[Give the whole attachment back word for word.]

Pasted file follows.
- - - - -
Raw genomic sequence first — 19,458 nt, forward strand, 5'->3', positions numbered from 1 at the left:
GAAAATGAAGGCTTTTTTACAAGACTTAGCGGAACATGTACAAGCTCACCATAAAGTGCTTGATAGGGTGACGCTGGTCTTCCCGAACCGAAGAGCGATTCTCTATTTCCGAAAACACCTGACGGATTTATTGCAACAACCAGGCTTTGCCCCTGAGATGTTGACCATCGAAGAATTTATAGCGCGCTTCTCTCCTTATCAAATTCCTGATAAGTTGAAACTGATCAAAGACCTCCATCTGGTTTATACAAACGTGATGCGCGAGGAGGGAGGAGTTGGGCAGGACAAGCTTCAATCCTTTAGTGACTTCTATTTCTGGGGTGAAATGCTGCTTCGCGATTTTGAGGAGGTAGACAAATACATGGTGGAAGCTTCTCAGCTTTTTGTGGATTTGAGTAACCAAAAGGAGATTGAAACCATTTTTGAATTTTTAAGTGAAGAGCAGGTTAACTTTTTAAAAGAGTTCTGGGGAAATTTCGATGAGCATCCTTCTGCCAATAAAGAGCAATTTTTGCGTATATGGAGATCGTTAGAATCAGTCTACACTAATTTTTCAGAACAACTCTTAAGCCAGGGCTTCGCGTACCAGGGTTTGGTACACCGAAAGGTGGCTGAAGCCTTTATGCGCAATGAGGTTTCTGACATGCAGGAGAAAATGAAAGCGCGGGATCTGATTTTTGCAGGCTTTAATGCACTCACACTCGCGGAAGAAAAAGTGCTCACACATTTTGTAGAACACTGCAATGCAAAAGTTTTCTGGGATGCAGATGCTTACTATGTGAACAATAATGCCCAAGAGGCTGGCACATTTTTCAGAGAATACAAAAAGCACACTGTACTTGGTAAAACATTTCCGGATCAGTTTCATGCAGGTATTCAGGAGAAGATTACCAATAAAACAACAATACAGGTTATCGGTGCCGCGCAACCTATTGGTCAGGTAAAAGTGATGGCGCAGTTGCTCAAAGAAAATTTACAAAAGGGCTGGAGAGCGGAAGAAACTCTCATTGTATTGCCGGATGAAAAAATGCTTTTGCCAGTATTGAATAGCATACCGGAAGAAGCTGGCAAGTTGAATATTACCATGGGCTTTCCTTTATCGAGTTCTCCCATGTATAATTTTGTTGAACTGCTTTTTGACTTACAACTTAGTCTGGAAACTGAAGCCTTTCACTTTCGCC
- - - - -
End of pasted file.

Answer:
Raw genomic sequence first — 19,458 nt, forward strand, 5'->3', positions numbered from 1 at the left:
GAAAATGAAGGCTTTTTTACAAGACTTAGCGGAACATGTACAAGCTCACCATAAAGTGCTTGATAGGGTGACGCTGGTCTTCCCGAACCGAAGAGCGATTCTCTATTTCCGAAAACACCTGACGGATTTATTGCAACAACCAGGCTTTGCCCCTGAGATGTTGACCATCGAAGAATTTATAGCGCGCTTCTCTCCTTATCAAATTCCTGATAAGTTGAAACTGATCAAAGACCTCCATCTGGTTTATACAAACGTGATGCGCGAGGAGGGAGGAGTTGGGCAGGACAAGCTTCAATCCTTTAGTGACTTCTATTTCTGGGGTGAAATGCTGCTTCGCGATTTTGAGGAGGTAGACAAATACATGGTGGAAGCTTCTCAGCTTTTTGTGGATTTGAGTAACCAAAAGGAGATTGAAACCATTTTTGAATTTTTAAGTGAAGAGCAGGTTAACTTTTTAAAAGAGTTCTGGGGAAATTTCGATGAGCATCCTTCTGCCAATAAAGAGCAATTTTTGCGTATATGGAGATCGTTAGAATCAGTCTACACTAATTTTTCAGAACAACTCTTAAGCCAGGGCTTCGCGTACCAGGGTTTGGTACACCGAAAGGTGGCTGAAGCCTTTATGCGCAATGAGGTTTCTGACATGCAGGAGAAAATGAAAGCGCGGGATCTGATTTTTGCAGGCTTTAATGCACTCACACTCGCGGAAGAAAAAGTGCTCACACATTTTGTAGAACACTGCAATGCAAAAGTTTTCTGGGATGCAGATGCTTACTATGTGAACAATAATGCCCAAGAGGCTGGCACATTTTTCAGAGAATACAAAAAGCACACTGTACTTGGTAAAACATTTCCGGATCAGTTTCATGCAGGTATTCAGGAGAAGATTACCAATAAAACAACAATACAGGTTATCGGTGCCGCGCAACCTATTGGTCAGGTAAAAGTGATGGCGCAGTTGCTCAAAGAAAATTTACAAAAGGGCTGGAGAGCGGAAGAAACTCTCATTGTATTGCCGGATGAAAAAATGCTTTTGCCAGTATTGAATAGCATACCGGAAGAAGCTGGCAAGTTGAATATTACCATGGGCTTTCCTTTATCGAGTTCTCCCATGTATAATTTTGTTGAACTGCTTTTTGACTTACAACTTAGTCTGGAAACTGAAGCCTTTCACTTTCGCC